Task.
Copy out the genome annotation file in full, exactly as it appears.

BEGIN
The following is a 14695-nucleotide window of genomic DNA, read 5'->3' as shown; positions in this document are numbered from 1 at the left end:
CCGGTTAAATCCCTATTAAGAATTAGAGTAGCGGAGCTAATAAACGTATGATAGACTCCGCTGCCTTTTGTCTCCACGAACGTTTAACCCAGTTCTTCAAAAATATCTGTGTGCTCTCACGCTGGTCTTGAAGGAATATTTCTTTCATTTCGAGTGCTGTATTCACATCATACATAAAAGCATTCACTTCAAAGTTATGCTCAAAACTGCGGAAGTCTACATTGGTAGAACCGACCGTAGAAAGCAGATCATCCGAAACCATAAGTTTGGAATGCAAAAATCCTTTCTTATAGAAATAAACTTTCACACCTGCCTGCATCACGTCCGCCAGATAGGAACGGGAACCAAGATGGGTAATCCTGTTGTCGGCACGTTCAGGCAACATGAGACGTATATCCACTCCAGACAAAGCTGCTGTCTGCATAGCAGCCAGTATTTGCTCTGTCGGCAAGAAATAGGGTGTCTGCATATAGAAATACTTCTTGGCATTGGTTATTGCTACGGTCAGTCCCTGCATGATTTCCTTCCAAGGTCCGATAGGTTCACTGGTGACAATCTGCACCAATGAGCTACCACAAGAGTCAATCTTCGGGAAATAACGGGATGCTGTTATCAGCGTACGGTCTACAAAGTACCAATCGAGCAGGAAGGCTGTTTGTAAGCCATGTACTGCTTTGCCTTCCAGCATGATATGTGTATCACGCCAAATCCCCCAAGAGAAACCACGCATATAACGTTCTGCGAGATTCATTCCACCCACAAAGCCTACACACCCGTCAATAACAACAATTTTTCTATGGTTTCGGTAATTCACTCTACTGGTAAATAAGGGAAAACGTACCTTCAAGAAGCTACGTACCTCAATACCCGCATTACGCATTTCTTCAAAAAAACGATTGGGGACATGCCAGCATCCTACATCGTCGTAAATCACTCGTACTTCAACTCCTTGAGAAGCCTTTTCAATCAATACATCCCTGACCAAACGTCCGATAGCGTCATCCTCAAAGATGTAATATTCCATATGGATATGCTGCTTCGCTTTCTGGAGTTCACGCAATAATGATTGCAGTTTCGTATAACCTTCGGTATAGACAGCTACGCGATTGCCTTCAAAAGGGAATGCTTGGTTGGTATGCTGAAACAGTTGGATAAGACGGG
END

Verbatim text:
The following is a 14695-nucleotide window of genomic DNA, read 5'->3' as shown; positions in this document are numbered from 1 at the left end:
CCGGTTAAATCCCTATTAAGAATTAGAGTAGCGGAGCTAATAAACGTATGATAGACTCCGCTGCCTTTTGTCTCCACGAACGTTTAACCCAGTTCTTCAAAAATATCTGTGTGCTCTCACGCTGGTCTTGAAGGAATATTTCTTTCATTTCGAGTGCTGTATTCACATCATACATAAAAGCATTCACTTCAAAGTTATGCTCAAAACTGCGGAAGTCTACATTGGTAGAACCGACCGTAGAAAGCAGATCATCCGAAACCATAAGTTTGGAATGCAAAAATCCTTTCTTATAGAAATAAACTTTCACACCTGCCTGCATCACGTCCGCCAGATAGGAACGGGAACCAAGATGGGTAATCCTGTTGTCGGCACGTTCAGGCAACATGAGACGTATATCCACTCCAGACAAAGCTGCTGTCTGCATAGCAGCCAGTATTTGCTCTGTCGGCAAGAAATAGGGTGTCTGCATATAGAAATACTTCTTGGCATTGGTTATTGCTACGGTCAGTCCCTGCATGATTTCCTTCCAAGGTCCGATAGGTTCACTGGTGACAATCTGCACCAATGAGCTACCACAAGAGTCAATCTTCGGGAAATAACGGGATGCTGTTATCAGCGTACGGTCTACAAAGTACCAATCGAGCAGGAAGGCTGTTTGTAAGCCATGTACTGCTTTGCCTTCCAGCATGATATGTGTATCACGCCAAATCCCCCAAGAGAAACCACGCATATAACGTTCTGCGAGATTCATTCCACCCACAAAGCCTACACACCCGTCAATAACAACAATTTTTCTATGGTTTCGGTAATTCACTCTACTGGTAAATAAGGGAAAACGTACCTTCAAGAAGCTACGTACCTCAATACCCGCATTACGCATTTCTTCAAAAAAACGATTGGGGACATGCCAGCATCCTACATCGTCGTAAATCACTCGTACTTCAACTCCTTGAGAAGCCTTTTCAATCAATACATCCCTGACCAAACGTCCGATAGCGTCATCCTCAAAGATGTAATATTCCATATGGATATGCTGCTTCGCTTTCTGGAGTTCACGCAATAATGATTGCAGTTTCGTATAACCTTCGGTATAGACAGCTACGCGATTGCCTTCAAAAGGGAATGCTTGGTTGGTATGCTGAAACAGTTGGATAAGACGGG